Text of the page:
d'Arenberg "The Dead Arm" Shiraz 2017
(McLaren Vale, Australia) - [BC 95] [JS 94] [DM 94] [W&S 94] [VM 94]
Regular price $75.00 Sale price $63.97 Save $11.03
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Dead Arm is a vine disease caused by the fungus Eutypa Lata that randomly affects vineyards all over the world. Often affected vines are severely pruned or replanted. One half, or an ‘arm’ of the vine slowly becomes reduced to dead wood. That side may be lifeless and brittle, but the grapes on the other side, while low yielding, display amazing intensity.
A healthy winter and plenty of spring rains set the vines up very well. Bud burst was on time, but very cool for the first part of spring. Shoots grew to 5 or 6 inches long and then stopped for a month. Flowering was quite late, by three weeks, which meant a late start to harvest, and long, slow ripening periods. The summer rains stopped in mid-January, so disease pressure was low. It was very dry from February to April, with only a few millimetres of rain. Days were mild with a lot of cool nights, the first few weeks of April was around two degrees hotter than usual, which help that last bits of fruit to ripen. Overall, a great vintage with minimal disease pressure and above average crop levels.
Small batches of grapes are gently crushed and then transferred to five tonne headed down open fermenters. These batches remain separate until final blending. Foot treading is undertaken two thirds of the way through fermentation. The wine is then basket pressed and transferred to a mixture of new and used French oak barriques to complete fermentation. The barrel ferments are aged on lees, there is no racking until final blending and no fining or filtration.
This wine will have you second guessing as it skips between red fruits and lifted spice notes on the one hand to more brooding, dark, ashen, earthy aromas on the other. A sign of the vintage no doubt. The seasonal conditions are even more evident on the palate where flavour, tannin and acid are in perfect balance. There is an impressive amount of concentration in this wine but at the same time it feels somewhat more restrained compared to other more in your face, rustic Dead Arm vintages. Particularly when we look at the tannin profile which is a relatively fine example for this wine. The benefit of all of this of course is that it is immediately drinkable upon release. Don’t be fooled by its approachability however, The Dead Arm Shiraz 2017 also shows all the hall marks of a classic McLaren Vale Shiraz that will see it age gracefully for 15 plus years.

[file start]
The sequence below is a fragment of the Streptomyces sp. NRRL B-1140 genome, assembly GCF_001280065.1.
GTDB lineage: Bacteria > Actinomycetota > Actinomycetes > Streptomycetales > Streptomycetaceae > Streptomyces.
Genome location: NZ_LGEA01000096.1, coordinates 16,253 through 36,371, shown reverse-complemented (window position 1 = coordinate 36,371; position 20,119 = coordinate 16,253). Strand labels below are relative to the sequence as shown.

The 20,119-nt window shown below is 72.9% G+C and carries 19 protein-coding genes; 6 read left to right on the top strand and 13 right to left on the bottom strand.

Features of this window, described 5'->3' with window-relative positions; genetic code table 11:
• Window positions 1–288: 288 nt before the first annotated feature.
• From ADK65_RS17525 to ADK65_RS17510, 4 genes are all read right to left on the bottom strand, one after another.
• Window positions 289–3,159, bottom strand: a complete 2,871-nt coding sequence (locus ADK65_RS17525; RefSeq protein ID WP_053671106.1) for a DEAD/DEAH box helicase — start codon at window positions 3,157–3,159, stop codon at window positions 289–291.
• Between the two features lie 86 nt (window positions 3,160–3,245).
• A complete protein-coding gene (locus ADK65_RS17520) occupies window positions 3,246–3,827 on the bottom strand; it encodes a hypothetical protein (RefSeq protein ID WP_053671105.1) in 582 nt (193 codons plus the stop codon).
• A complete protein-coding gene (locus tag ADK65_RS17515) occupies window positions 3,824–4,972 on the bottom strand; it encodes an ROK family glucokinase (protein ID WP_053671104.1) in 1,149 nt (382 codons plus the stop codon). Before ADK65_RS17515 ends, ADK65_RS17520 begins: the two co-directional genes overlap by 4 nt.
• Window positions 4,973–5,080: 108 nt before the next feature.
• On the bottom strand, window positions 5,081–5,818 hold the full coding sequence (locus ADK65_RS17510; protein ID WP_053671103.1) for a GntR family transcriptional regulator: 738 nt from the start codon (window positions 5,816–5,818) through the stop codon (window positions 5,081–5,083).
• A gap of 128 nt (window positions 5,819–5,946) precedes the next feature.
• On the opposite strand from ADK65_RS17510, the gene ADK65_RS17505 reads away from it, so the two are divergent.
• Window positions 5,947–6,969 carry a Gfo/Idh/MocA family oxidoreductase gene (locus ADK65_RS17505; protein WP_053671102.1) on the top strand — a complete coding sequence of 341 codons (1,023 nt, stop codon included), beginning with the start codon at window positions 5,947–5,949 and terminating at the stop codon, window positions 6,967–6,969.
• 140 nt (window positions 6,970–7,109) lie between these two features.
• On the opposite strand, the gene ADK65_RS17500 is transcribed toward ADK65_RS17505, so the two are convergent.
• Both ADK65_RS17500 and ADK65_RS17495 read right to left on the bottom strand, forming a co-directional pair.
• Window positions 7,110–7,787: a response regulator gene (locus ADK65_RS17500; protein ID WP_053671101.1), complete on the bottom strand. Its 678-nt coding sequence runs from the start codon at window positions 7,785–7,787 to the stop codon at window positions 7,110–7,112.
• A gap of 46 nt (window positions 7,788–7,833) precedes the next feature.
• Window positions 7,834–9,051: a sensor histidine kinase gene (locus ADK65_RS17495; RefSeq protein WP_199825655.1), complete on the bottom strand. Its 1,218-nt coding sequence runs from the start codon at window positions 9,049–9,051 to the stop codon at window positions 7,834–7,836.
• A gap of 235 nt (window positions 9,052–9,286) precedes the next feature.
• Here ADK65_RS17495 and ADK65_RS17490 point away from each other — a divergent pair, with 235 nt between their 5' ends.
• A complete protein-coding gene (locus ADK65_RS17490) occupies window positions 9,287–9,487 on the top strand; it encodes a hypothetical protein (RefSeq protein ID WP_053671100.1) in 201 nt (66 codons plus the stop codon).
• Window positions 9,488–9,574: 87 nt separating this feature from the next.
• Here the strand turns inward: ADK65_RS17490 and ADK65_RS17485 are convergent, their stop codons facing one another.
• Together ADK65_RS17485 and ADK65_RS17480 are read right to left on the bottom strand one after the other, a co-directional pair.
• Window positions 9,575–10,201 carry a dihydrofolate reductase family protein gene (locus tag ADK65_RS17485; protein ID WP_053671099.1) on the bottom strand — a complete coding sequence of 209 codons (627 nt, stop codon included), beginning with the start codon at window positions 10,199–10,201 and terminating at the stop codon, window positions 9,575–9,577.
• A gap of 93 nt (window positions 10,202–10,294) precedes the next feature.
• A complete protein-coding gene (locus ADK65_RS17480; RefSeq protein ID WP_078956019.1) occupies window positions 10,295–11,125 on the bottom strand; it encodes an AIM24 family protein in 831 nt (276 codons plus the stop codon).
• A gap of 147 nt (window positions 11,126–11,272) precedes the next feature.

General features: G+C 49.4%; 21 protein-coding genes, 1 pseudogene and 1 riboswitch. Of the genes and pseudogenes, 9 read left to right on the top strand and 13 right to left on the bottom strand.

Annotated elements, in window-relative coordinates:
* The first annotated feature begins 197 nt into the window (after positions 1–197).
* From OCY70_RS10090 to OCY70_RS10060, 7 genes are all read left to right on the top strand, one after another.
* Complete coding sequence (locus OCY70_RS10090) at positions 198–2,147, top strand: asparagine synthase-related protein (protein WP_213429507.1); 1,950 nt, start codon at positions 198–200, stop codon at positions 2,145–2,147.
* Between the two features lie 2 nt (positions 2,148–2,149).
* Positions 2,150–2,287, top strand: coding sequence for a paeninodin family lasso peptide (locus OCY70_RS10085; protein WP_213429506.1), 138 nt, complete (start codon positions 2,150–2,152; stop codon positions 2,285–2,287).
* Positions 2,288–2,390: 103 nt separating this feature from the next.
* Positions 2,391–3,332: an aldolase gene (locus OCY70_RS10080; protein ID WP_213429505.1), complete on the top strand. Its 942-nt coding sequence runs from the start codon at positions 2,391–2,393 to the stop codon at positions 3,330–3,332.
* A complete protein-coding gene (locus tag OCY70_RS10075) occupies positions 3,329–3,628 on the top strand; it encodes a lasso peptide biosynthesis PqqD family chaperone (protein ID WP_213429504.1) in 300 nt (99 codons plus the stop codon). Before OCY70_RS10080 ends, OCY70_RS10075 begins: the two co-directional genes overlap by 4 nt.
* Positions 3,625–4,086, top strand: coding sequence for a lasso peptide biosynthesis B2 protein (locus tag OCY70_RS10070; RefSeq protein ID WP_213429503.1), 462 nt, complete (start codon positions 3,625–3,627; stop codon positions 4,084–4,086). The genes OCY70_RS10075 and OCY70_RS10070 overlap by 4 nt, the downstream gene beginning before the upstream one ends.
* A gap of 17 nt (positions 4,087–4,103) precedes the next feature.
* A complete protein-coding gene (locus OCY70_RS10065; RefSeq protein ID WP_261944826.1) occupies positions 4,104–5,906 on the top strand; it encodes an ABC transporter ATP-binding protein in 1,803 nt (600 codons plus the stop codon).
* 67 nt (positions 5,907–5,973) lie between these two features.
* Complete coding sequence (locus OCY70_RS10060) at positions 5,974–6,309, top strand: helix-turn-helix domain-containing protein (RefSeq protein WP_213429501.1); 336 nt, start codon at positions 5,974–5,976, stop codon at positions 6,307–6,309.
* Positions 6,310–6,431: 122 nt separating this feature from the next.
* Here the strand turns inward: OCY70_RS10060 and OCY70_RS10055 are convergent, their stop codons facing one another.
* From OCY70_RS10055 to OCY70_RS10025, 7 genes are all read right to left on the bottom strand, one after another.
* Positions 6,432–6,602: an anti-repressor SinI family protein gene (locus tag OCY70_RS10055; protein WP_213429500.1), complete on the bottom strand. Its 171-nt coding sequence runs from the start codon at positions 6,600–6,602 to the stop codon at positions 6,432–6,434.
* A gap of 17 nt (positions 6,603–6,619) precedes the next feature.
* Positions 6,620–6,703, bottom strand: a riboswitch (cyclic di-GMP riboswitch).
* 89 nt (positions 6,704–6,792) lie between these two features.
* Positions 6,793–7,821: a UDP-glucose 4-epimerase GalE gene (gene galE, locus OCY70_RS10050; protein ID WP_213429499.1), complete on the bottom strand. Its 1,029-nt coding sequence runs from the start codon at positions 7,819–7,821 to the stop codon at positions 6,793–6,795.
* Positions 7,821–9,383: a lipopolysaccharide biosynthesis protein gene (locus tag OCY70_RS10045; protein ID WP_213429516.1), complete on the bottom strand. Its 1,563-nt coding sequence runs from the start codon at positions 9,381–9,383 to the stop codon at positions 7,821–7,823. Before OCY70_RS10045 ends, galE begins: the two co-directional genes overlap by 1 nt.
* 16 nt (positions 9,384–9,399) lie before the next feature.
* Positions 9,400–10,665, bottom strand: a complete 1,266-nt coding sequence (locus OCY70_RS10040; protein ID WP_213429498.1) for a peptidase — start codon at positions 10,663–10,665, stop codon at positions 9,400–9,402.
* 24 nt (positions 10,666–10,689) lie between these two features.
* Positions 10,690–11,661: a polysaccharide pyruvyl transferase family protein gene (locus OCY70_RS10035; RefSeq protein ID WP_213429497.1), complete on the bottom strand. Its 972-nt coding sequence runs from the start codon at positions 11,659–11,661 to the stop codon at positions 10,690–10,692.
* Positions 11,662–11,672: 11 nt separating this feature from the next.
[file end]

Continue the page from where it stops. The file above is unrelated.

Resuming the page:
While enjoyable in youth, this wine will reach its full potential with bottle age up to at least 20 years. The considerable structure and depth will ensure that the fruit characters will develop over time revealing more complexity and providing immense interest. This wine is best stored in an environment free of direct sunlight and with consistent temperatures between 10°C and 15°C.
Technical DataVarietal: 100% Shiraz
Chief Winemaker: Chester Osborn
Senior Winemaker: Jack Walton
Oak Maturation: 18 months in new and used French oak barriques
Ratings & Reviews
97 Points, Wine of the Year - London Wine Competition 2020: